Emerging Talent Acquisition Trends for 2010: Are You Ready For a Roller Coaster? (Part I of III)

Jan 4, 2010
This article is part of a series called News & Trends.

crystal_ballAs we begin a new business year in 2010, if you are the slightest bit strategic, it is important to look back, analyze the trends, make a few assumptions, and begin planning ahead. Will the same issues that plagued your organization in 2009 wreak havoc in 2010? Will issues your organization has postponed addressing finally reach the point where they can no longer be ignored? Will unprecedented innovation in technologies impacting recruiting finally deliver on the value propositions long extolled by the vendor community? Will the global economy become more stable or more volatile, and how will those changes impact the labor market? These are all questions that strategic recruiting leaders and practitioners need to be contemplating and adjusting practices to deal with.

Unfortunately, I am forecasting that 2010 will be a year with at least as much turmoil as 2009, but one that will present thought-leading organizations with major opportunities. Many forecasters are predicting that 2010 will be the year social media gains a major footing in the enterprise, and that social media will help drive better ideation and execution throughout every function, but that perspective is too narrow. In 2010, the pace of literally everything will continue to increase, leading to 12 months of insane competition, endless labor churn, and boundless opportunity.

Top 2010 Recruiting Highlights

A year from now, if you were to look back and analyze the headlines of recruiting articles, blogs, and consulting guidance, I predict the following topics will dominate the content collective:

  1. Churn: Just as seen in 2009, 2010 will be a year in which organizations both grow and contract simultaneously. Business leaders will become more adept at making surgical labor cuts and investing in labor that brings new capabilities to the table. It will be part of a multi-pronged approach that ultimately improves the agility of the organization.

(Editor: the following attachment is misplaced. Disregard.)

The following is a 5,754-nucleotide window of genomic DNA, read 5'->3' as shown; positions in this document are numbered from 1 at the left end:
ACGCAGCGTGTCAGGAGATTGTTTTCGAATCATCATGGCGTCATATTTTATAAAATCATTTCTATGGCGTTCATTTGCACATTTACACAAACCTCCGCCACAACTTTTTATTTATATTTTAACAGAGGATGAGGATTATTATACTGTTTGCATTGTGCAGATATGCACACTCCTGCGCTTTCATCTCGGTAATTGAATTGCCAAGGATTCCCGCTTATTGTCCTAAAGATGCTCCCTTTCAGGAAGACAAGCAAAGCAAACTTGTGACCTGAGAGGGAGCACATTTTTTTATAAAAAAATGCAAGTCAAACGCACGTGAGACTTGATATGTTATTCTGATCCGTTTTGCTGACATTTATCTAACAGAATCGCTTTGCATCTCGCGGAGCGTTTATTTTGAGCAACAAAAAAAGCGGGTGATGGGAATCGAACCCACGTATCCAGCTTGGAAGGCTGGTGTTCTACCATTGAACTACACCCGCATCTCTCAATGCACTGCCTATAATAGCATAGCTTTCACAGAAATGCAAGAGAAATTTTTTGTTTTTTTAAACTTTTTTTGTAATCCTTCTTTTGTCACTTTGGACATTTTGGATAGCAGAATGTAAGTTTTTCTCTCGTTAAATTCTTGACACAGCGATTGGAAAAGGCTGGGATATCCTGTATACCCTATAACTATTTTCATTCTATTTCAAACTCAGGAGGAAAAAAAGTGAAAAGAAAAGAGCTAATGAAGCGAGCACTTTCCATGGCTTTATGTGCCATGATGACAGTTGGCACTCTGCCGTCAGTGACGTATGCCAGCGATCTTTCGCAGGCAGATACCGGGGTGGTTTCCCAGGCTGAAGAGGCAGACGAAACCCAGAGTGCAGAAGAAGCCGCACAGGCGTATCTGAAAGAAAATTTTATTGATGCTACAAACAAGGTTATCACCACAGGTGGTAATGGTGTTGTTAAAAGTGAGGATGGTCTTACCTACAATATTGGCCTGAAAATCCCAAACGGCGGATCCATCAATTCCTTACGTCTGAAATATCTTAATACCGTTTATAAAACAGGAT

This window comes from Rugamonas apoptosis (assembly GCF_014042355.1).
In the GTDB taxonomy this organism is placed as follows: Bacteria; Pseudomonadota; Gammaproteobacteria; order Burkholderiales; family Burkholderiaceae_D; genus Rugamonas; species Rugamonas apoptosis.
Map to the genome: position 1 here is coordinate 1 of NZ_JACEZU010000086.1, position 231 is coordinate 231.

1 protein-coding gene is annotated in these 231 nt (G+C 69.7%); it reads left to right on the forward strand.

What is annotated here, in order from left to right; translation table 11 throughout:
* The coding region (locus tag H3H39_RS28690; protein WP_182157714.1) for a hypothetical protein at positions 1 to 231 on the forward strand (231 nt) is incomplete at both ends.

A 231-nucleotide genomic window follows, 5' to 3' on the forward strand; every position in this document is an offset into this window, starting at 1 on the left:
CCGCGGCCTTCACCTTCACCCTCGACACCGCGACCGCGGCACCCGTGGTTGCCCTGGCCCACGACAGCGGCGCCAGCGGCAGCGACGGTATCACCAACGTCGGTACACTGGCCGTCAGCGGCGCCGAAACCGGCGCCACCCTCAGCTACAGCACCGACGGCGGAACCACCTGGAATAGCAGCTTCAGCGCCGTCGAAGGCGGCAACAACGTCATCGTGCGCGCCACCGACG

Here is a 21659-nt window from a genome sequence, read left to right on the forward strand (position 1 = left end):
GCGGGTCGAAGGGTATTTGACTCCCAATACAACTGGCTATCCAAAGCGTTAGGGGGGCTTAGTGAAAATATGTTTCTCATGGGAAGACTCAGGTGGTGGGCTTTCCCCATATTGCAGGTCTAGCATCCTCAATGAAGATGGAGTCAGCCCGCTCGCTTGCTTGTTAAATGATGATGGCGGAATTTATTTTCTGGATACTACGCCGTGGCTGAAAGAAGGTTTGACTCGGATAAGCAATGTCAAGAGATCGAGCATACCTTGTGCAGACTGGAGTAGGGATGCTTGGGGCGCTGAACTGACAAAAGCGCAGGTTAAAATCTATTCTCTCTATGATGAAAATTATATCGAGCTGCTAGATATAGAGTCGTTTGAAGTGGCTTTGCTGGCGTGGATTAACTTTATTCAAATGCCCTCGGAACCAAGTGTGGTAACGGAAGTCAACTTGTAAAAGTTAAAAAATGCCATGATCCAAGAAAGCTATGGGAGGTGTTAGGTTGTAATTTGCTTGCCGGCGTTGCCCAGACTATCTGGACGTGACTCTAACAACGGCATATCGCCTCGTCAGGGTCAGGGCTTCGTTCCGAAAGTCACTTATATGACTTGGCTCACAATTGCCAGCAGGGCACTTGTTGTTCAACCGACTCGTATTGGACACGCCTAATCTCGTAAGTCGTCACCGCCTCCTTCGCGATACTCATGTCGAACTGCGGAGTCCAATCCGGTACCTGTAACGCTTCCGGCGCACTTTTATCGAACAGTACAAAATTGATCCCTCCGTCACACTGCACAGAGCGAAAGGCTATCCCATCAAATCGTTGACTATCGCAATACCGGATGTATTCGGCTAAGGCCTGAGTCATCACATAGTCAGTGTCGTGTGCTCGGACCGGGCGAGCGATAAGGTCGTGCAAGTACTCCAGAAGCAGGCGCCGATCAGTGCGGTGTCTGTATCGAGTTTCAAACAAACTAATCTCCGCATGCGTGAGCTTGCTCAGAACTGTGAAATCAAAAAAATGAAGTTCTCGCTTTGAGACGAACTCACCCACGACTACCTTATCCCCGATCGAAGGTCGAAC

2. Contingent labor: The writing has been on the wall for some time, but not everybody wants to read it! Volatile market conditions, radical competition, and rapid innovation dictate that organizations be able to flex their labor usage frequently, something traditional employees do not make possible. To further enable agility, 2010 will be the year that even those organizations that have resisted using contingent labor increase it by double-digit rates.
  3. Show me the money: I have been predicting this trend for over a decade, but sadly few HR leaders get the point. The requests — scratch that, demands — from senior leaders to demonstrate strategic thinking and impact are present in the boardroom, and 2010 will be the year they trickle out despite efforts by HR leadership to ignore them. Providing tactical functional analytics will no longer cut it. Recruiting leaders will need to step forward and prove business impact presented in Dollars, Euros, or Yen.
  4. The return of the War: If you’re involved in global talent acquisition, you already know that despite a global economic downturn, the war for talent never really ended. The truth is that top talent will always be in the minority regardless of market conditions, and that sought-after minority populations have power. Candidate centricity will prove a key battle concept in 2010.